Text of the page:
There are multiple reasons why perfect leaders make imperfect hiring decisions. I will identify the top three hiring decision mistakes and some professionally proven strategies to improve the process. These strategies implemented correctly are guaranteed to improve your performance.
I am not suggesting that I am perfect in recruiting and that you are not. However, I have led an executive search firm for over 20 years. And I have a performance track record that exceeds the industry norm. We provide executive search services from small companies to large Fortune 100 clients, locally and globally through our global network of partners. We follow best practices and have developed a pattern of success. Here are 3 top reasons why perfect people make imperfect hiring decisions.
When it comes to recruitment, many decision-makers unconsciously hire people like themselves. Even though their intentions are admirable, the results are often less than desired. Personal biases can creep into the process without us even noticing them. It is a common mistake. Also, some managers believe they have a monopoly on how others should act and be at work. However, the reality is that our organization needs a variety of multi-skilled players. Think about the skill sets of a professional baseball team.
There are nine different position players on the defensive side of the playing field. Each of these positions in baseball requires a unique set of talents and strengths specific to their role. No two are alike, though some could have similar skill sets. The goal is not to have every player with the same characteristics. The goal is to identify the specific skills needed for each role and then identify the players who possess the required skills.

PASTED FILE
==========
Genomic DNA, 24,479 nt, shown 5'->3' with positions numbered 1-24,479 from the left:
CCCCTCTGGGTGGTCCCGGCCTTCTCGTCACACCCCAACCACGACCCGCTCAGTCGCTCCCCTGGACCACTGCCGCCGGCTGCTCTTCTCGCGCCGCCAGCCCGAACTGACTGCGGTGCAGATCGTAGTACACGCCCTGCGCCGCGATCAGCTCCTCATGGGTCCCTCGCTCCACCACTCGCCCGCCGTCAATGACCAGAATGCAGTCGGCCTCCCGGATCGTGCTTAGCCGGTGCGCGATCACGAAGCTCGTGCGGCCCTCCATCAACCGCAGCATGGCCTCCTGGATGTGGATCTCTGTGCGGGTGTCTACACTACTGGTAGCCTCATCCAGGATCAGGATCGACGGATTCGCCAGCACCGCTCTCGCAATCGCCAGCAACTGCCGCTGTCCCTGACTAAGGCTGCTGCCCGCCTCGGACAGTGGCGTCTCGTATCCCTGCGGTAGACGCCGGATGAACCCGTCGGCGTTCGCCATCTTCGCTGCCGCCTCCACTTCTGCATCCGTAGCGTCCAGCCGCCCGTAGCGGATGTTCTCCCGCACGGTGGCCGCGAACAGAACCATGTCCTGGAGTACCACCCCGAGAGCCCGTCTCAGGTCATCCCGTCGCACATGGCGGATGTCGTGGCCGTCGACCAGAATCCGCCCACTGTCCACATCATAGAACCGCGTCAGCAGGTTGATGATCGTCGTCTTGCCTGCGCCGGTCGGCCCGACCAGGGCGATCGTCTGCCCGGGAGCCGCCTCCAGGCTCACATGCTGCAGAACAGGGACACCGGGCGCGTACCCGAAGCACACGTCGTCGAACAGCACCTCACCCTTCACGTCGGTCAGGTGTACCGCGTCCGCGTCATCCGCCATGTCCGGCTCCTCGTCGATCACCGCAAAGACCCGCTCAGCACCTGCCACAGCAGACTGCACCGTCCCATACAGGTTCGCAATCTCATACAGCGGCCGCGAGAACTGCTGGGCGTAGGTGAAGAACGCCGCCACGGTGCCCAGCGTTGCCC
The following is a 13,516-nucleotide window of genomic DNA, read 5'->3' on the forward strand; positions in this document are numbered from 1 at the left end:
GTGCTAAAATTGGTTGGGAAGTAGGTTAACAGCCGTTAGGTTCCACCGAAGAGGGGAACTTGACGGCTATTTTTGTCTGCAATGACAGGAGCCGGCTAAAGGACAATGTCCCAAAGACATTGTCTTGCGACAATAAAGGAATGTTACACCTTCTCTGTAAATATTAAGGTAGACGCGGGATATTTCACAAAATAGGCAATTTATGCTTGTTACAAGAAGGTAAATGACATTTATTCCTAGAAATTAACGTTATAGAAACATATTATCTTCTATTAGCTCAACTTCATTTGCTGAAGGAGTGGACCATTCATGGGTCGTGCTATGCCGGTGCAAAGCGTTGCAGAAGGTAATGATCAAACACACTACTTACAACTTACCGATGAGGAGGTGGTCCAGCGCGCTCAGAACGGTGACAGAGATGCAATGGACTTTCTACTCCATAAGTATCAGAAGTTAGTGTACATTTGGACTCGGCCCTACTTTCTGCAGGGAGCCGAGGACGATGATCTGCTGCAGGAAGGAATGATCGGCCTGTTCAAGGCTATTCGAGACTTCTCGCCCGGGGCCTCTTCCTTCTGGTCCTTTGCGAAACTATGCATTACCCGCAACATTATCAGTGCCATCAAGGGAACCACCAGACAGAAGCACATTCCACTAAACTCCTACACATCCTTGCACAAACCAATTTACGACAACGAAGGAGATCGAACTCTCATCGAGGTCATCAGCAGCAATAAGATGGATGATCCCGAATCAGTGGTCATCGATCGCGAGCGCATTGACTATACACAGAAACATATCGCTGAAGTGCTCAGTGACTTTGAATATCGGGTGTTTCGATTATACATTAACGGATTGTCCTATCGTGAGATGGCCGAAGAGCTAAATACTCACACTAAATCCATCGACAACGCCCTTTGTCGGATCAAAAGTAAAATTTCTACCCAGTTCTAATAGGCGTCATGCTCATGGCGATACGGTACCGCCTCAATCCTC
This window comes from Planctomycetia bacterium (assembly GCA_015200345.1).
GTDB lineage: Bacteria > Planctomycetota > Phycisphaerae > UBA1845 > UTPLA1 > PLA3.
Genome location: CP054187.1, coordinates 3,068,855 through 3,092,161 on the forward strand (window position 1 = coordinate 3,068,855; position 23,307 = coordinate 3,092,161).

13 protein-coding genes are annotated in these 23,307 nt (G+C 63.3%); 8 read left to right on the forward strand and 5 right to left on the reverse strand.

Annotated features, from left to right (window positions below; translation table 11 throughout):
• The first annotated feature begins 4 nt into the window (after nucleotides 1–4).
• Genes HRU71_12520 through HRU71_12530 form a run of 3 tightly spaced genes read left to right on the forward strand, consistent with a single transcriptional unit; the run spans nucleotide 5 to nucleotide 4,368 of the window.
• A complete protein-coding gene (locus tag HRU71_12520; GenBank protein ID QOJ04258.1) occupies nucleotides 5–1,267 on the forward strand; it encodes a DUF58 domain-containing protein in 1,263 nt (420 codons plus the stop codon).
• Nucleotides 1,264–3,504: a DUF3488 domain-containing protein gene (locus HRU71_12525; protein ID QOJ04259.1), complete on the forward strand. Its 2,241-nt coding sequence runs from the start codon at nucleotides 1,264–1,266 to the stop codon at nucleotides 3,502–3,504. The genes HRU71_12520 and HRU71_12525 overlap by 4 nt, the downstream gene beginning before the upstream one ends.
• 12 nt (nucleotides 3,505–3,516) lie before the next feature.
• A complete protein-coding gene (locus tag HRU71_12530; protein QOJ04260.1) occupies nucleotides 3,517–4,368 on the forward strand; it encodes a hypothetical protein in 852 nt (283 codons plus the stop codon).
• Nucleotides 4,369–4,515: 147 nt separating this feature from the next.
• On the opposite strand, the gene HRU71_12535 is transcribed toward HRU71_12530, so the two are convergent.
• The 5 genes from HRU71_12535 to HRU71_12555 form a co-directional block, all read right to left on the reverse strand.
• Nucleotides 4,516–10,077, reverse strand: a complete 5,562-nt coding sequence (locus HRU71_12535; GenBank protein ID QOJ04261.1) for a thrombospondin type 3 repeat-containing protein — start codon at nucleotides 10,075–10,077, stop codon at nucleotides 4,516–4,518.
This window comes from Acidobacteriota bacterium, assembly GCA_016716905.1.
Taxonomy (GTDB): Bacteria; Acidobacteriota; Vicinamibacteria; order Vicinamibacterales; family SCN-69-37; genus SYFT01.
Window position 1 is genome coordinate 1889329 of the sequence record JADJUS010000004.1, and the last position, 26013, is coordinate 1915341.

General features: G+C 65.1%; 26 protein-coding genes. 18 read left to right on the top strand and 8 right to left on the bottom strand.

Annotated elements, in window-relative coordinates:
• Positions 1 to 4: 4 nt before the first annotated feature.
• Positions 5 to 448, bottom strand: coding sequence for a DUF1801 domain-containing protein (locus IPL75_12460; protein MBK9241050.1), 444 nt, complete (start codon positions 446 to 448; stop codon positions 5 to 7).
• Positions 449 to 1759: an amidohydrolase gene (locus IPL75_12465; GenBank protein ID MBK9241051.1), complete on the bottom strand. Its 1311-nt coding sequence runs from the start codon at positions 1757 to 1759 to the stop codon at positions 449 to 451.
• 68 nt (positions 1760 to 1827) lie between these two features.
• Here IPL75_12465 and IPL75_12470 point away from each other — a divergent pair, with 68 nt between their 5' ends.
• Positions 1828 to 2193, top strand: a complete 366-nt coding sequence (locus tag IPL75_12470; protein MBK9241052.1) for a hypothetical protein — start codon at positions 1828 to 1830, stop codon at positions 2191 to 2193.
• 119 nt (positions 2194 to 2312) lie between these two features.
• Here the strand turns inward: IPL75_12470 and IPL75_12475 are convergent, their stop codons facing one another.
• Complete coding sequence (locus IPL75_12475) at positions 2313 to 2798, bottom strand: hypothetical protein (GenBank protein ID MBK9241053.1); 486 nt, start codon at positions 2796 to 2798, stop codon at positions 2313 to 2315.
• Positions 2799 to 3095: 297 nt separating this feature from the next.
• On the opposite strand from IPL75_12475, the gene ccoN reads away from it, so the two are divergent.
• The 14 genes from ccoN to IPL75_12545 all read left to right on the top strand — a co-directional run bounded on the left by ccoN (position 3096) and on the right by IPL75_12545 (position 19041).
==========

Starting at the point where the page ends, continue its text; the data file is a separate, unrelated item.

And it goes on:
Baseball provides an excellent analogy for this point. If you are not super clear on what position the new hire will play on your team, the odds are you will make a poor hiring decision.
Furthermore, too much focus on the job description versus the basic skills required to succeed in the role will result in a hiring failure. Skills-based hiring is critical to success. Check out my article, How To Win The War For Talent By Skills-Based Hiring.
Consider the candidate's growth potential coupled with the short and long-term vision of the position. Too often, hiring managers focus only on what they need today. However, if one only thinks about short-term objectives in hiring, she could miss the opportunity for long-term success. For example, candidates may ask what the growth potential for this position is? And, what is the hiring companies' vision for the future? Are the company and industry trending up or down?
If the hired candidate can do the role today and has the potential to step up later, he'll probably make a good hire. What if he does not have the growth potential, but he can do the job today? What will you do with him in a few years? Will you have to conduct a new search? What's the cost of having a seat vacant a work?
Case study: Our client is a well-known global logistics company. The client hired us to identify and place a Chief Financial Officer (CFO) candidate. One special request made this executive search a proper skills-based hiring mandate, with a short-term and long-term component.
The client needed our candidates to be a CFO immediately and have the growth potential to take on the CEO role within three years. We succeeded in finding the right fit candidate. The successful candidate excelled and moved into the CEO suite in less than three years.
I want to suggest that you adopt these three improvement actions to your hiring plans. By doing so, I believe that you will improve the imperfect hiring process by having tremendous hiring success.
There are more tips than these that I could share about why do perfect leaders make imperfect hiring decisions. But I believe these are three directions are enormous and impactful in hiring.
In conclusion, if you read about building muscles, your muscles will not grow. Only after you apply the exercises suggested will your muscles grow. Improving your hiring skills will take more than reading this blog post. However, if you implement the ideas you have read today, you will become a successful hiring decision-maker.